Community Health Centers: Affordable Care Act Spurs Growth, Centers are up for the Challenge
As the Affordable Care Act continues to unfold, this landmark legislation is providing millions of Americans with better health and better life quality.
It also is changing the delivery of health care and, in turn, the design and construction of health care facilities. A growing movement is replacing the traditional model of testing, diagnosing and treating the (sometimes advanced) ailments and diseases of patients with a holistic continuum of care that focuses on keeping people well in the first place.
This new focus has led to the rapid growth of community health centers such as those of the Chicago-based Erie Family Health Center. The nonprofit agency, founded in 1957, provides comprehensive primary medical, dental and behavioral health services to underserved communities in the city and suburbs. It has grown to 12 centers, with two more—one in Waukegan and one in Mundelein—under construction. At Erie, no one is turned away because of inability to pay.
“The biggest impact ACA has on us—and we are thrilled about it—is we believe more of our patients will become insured, and more patients will be seeking primary care,” said Amy Valukas, Erie’s vice president of planning and programs. “We very much want to be there to serve them.”
The most recent addition to the agency’s portfolio, which opened in November 2013, is the Erie Evanston/Skokie Health Center, a cheery, light-filled 16,000-square-foot facility transformed from a circa 1940s manufacturing plant. Key areas include a collaborative care-team center, clinical spaces, dental suite and an education center with a demonstration kitchen.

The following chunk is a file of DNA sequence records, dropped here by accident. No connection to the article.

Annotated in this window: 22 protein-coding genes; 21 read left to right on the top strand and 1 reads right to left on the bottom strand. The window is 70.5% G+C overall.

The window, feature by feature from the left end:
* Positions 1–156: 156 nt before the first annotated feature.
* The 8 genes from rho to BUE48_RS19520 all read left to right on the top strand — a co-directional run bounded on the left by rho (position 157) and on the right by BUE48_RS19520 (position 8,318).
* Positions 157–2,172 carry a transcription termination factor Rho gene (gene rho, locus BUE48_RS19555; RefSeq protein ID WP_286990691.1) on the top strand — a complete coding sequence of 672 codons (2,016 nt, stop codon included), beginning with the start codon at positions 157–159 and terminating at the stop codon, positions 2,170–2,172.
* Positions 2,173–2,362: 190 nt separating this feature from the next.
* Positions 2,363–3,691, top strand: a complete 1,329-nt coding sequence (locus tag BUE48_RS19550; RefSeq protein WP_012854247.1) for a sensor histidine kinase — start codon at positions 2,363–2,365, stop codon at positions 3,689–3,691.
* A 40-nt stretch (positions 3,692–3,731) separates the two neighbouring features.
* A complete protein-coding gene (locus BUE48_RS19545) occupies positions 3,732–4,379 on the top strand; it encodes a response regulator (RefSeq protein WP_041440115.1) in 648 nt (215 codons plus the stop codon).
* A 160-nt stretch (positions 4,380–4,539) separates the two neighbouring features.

“ACA and health care reform, which are driving more individuals to be insured, are going to create the necessity for a greater number of centers to provide primary care and other ancillary support services,” said architect Casey Frankiewicz, principal and director of health care practice at Chicago-based Legat Architects. “This is a very exciting time to be working in health care.”
Meeting those comprehensive community needs requires thoughtful planning that is also sensitive to construction budget restraints, said Valukas.
“Of course, everyone wants to be good stewards of their money, and we do too,” she said. “We want to make sure we best use every inch of space we have and maximize every dollar we get. The fact that some of our patients may be uninsured does not mean they deserve to be seen in anything less than a high-quality facility, just like anyone else.”
The first step is finding the optimal location, which varies from community to community. Centers must be conveniently located, which generally means easy access to public transportation. They also must have adequate infrastructure to support the clinical needs of the center. Quite often, because of the lack of vacant land for new construction, existing buildings will have to be gutted and retrofitted.
“Every location is unique to the search,” said Bill Conopeotis, president and founder of ConopCo Project Management in Hoffman Estates. “Older buildings are clearly more challenging, but it’s a matter of what real estate you can find in that market, whether you can buy or lease, and what will be the best fit for Erie.”